In the current study, we assessed the NAA/Cr and Glx/Cr ratios in the M1 of the hand area in individuals in the chronic stage of stroke recovery. These metabolites were selected for two reasons: first, changes in both of these metabolites have been reported in individuals with chronic stroke and were also associated with UE impairment. Second, an observed decrease in cortical thickness is most likely explained by neuronal death, which can be assessed using NAA as a marker of neuronal integrity [4, 6, 13].

As regards UE motor function, we found a high significant correlation between the ipsilesional NAA/Cr ratio and both the FMA-UE score and FMA score of the hand. This is in agreement with Jones et al. and Craciunas et al. [3, 7].

Regarding the contralesional NAA/Cr ratio, our results showed no correlation with either the FMA-UE score or FMA score of the hand. These results are contrary to the findings of Goldzik et al. [14], who found a positive correlation between a contralesional prefrontal NAA/Cr ratio and recovery after stroke. However, the researchers did not relate the area where the metabolite ratios were measured to a specific clinical deficit in the patients studied.

While the ipsilesional Glx/Cr ratio showed a highly significant reduction in comparison with the contralesional Glx/Cr ratio in the stroke patients, we observed no association between this decrease and UE motor function, which is consistent with Jones et al.’s study [3] but contrary to Cirstea et al.’s study [6]. The latter found that the Glx concentration in motor areas was correlated with arm motor impairment in individuals with chronic stroke; this disagreement may be due to the small sample size used by the previous study compared to the sample size in the current study.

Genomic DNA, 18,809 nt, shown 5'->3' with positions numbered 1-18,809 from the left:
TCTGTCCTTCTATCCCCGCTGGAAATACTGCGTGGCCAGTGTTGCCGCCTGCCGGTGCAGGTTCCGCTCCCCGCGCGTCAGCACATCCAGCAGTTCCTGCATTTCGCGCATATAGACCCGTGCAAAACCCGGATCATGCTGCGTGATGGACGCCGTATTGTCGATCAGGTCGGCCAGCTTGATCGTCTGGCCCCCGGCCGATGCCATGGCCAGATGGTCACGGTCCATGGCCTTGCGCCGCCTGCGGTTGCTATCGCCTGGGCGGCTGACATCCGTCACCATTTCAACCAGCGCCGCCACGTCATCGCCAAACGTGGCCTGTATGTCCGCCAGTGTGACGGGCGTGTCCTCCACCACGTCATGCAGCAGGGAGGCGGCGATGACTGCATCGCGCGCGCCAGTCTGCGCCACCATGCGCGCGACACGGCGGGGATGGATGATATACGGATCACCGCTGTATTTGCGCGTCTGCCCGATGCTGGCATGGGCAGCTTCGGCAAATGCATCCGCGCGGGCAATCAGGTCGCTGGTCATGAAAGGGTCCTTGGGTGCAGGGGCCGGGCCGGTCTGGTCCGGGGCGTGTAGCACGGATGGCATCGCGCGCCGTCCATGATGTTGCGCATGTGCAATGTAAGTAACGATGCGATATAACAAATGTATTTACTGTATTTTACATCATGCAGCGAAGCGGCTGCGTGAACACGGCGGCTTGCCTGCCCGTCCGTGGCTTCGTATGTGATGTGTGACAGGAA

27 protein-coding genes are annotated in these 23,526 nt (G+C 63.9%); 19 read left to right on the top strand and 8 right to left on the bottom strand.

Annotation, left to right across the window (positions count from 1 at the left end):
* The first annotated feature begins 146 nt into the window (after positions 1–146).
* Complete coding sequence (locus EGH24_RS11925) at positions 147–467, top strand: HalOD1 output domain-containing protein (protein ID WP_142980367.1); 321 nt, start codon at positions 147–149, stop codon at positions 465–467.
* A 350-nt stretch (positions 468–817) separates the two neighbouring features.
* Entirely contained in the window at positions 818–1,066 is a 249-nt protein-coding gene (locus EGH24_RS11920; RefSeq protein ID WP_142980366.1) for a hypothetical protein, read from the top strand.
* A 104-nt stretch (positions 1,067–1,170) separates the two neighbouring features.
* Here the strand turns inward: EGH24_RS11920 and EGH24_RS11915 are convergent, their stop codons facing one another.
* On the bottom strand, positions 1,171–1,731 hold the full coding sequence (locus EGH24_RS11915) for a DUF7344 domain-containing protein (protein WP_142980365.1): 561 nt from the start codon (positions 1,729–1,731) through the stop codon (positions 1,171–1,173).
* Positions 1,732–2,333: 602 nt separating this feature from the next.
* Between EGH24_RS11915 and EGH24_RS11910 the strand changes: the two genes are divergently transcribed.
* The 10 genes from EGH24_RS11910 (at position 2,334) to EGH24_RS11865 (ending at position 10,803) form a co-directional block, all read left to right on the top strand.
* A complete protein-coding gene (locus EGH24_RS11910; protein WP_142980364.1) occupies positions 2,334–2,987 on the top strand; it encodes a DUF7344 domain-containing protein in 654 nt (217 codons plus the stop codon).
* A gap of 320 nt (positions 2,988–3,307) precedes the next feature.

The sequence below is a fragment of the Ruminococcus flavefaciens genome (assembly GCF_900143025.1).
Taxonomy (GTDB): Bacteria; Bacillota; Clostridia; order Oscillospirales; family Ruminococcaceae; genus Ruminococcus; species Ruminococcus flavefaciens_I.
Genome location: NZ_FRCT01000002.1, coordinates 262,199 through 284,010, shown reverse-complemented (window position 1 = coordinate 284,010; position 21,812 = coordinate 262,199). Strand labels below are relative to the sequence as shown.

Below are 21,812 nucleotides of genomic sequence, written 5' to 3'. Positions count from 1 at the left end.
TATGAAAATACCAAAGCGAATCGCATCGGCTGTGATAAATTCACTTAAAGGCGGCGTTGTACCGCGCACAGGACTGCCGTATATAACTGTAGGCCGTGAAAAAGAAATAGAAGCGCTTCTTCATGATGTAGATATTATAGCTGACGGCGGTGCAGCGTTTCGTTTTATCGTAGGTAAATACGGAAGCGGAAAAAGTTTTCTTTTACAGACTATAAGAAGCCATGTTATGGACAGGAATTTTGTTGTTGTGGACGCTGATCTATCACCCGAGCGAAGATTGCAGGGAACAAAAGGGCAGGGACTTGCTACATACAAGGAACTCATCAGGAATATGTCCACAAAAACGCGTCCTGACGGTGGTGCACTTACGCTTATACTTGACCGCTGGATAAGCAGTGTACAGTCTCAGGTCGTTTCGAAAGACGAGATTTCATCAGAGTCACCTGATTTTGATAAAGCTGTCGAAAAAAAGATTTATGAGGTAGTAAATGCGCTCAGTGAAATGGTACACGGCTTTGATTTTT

Other studies support the hypothesis that a decrease in ipsilesional Glx levels is associated with UE motor performance based on reported changes in intracortical excitability after a stroke, as well as a correlation found between the Glx concentration in the motor cortex and global motor cortical excitability (assessed by transcranial magnetic stimulation), which predict motor recovery after stroke [15,16,17,18]. However, further investigations are needed to resolve this issue.

In our study, we found a high significant correlation between ipsilesional cortical thickness and the FMA-UE score and FMA score of the hand. This finding is in agreement with Jones et al. [3] and Gauthier et al. [19], who noted that decreases in grey matter density in non-infarcted motor regions in individuals with chronic stroke correlates with the WMFT of UE motor function.

With regard to the regression coefficient test for the FMA-UE, it was highly statistically significant with both ipsilesional cortical thickness and the ipsilesional NAA/Cr ratio, but it was more powerful with the latter; every 1-point change in the NAA/Cr ratio was associated with a 27.58-point increase in the FMA-UE score.